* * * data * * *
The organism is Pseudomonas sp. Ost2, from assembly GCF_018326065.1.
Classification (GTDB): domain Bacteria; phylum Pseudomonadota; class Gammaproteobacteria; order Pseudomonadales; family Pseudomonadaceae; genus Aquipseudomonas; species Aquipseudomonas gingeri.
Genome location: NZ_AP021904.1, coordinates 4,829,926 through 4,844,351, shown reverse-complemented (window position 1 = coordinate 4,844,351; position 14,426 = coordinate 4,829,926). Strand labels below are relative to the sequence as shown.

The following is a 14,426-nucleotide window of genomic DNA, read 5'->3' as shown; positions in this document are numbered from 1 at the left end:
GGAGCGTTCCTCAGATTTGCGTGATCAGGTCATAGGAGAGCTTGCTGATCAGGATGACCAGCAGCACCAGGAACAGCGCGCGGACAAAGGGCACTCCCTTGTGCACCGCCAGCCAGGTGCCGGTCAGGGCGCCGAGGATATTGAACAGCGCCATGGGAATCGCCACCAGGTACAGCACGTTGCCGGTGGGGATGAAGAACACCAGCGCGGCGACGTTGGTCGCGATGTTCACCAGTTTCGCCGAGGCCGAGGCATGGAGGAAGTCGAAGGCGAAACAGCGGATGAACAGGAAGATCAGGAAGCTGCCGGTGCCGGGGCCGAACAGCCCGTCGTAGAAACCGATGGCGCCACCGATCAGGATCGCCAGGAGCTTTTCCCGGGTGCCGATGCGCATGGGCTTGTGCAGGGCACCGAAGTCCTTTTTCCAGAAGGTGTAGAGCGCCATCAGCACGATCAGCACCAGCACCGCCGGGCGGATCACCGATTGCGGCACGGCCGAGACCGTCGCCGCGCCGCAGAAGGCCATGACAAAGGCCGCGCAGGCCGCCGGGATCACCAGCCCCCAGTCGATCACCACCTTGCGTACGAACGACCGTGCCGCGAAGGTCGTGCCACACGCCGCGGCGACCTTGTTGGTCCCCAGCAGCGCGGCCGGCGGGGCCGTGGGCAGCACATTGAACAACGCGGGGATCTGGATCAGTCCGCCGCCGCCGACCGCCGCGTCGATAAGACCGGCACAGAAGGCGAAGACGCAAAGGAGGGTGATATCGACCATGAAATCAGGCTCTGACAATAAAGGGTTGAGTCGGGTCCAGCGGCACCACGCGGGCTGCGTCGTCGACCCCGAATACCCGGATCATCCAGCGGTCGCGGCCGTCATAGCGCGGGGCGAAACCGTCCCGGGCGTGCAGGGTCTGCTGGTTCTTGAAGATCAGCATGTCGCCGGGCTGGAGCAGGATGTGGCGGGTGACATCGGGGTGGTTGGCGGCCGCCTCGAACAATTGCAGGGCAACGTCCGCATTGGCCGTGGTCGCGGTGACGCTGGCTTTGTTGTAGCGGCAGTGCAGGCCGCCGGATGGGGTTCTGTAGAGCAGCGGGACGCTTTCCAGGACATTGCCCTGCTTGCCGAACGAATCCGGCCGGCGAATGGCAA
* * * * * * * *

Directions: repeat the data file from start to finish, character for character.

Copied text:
The organism is Pseudomonas sp. Ost2, from assembly GCF_018326065.1.
Classification (GTDB): domain Bacteria; phylum Pseudomonadota; class Gammaproteobacteria; order Pseudomonadales; family Pseudomonadaceae; genus Aquipseudomonas; species Aquipseudomonas gingeri.
Genome location: NZ_AP021904.1, coordinates 4,829,926 through 4,844,351, shown reverse-complemented (window position 1 = coordinate 4,844,351; position 14,426 = coordinate 4,829,926). Strand labels below are relative to the sequence as shown.

The following is a 14,426-nucleotide window of genomic DNA, read 5'->3' as shown; positions in this document are numbered from 1 at the left end:
GGAGCGTTCCTCAGATTTGCGTGATCAGGTCATAGGAGAGCTTGCTGATCAGGATGACCAGCAGCACCAGGAACAGCGCGCGGACAAAGGGCACTCCCTTGTGCACCGCCAGCCAGGTGCCGGTCAGGGCGCCGAGGATATTGAACAGCGCCATGGGAATCGCCACCAGGTACAGCACGTTGCCGGTGGGGATGAAGAACACCAGCGCGGCGACGTTGGTCGCGATGTTCACCAGTTTCGCCGAGGCCGAGGCATGGAGGAAGTCGAAGGCGAAACAGCGGATGAACAGGAAGATCAGGAAGCTGCCGGTGCCGGGGCCGAACAGCCCGTCGTAGAAACCGATGGCGCCACCGATCAGGATCGCCAGGAGCTTTTCCCGGGTGCCGATGCGCATGGGCTTGTGCAGGGCACCGAAGTCCTTTTTCCAGAAGGTGTAGAGCGCCATCAGCACGATCAGCACCAGCACCGCCGGGCGGATCACCGATTGCGGCACGGCCGAGACCGTCGCCGCGCCGCAGAAGGCCATGACAAAGGCCGCGCAGGCCGCCGGGATCACCAGCCCCCAGTCGATCACCACCTTGCGTACGAACGACCGTGCCGCGAAGGTCGTGCCACACGCCGCGGCGACCTTGTTGGTCCCCAGCAGCGCGGCCGGCGGGGCCGTGGGCAGCACATTGAACAACGCGGGGATCTGGATCAGTCCGCCGCCGCCGACCGCCGCGTCGATAAGACCGGCACAGAAGGCGAAGACGCAAAGGAGGGTGATATCGACCATGAAATCAGGCTCTGACAATAAAGGGTTGAGTCGGGTCCAGCGGCACCACGCGGGCTGCGTCGTCGACCCCGAATACCCGGATCATCCAGCGGTCGCGGCCGTCATAGCGCGGGGCGAAACCGTCCCGGGCGTGCAGGGTCTGCTGGTTCTTGAAGATCAGCATGTCGCCGGGCTGGAGCAGGATGTGGCGGGTGACATCGGGGTGGTTGGCGGCCGCCTCGAACAATTGCAGGGCAACGTCCGCATTGGCCGTGGTCGCGGTGACGCTGGCTTTGTTGTAGCGGCAGTGCAGGCCGCCGGATGGGGTTCTGTAGAGCAGCGGGACGCTTTCCAGGACATTGCCCTGCTTGCCGAACGAATCCGGCCGGCGAATGGCAA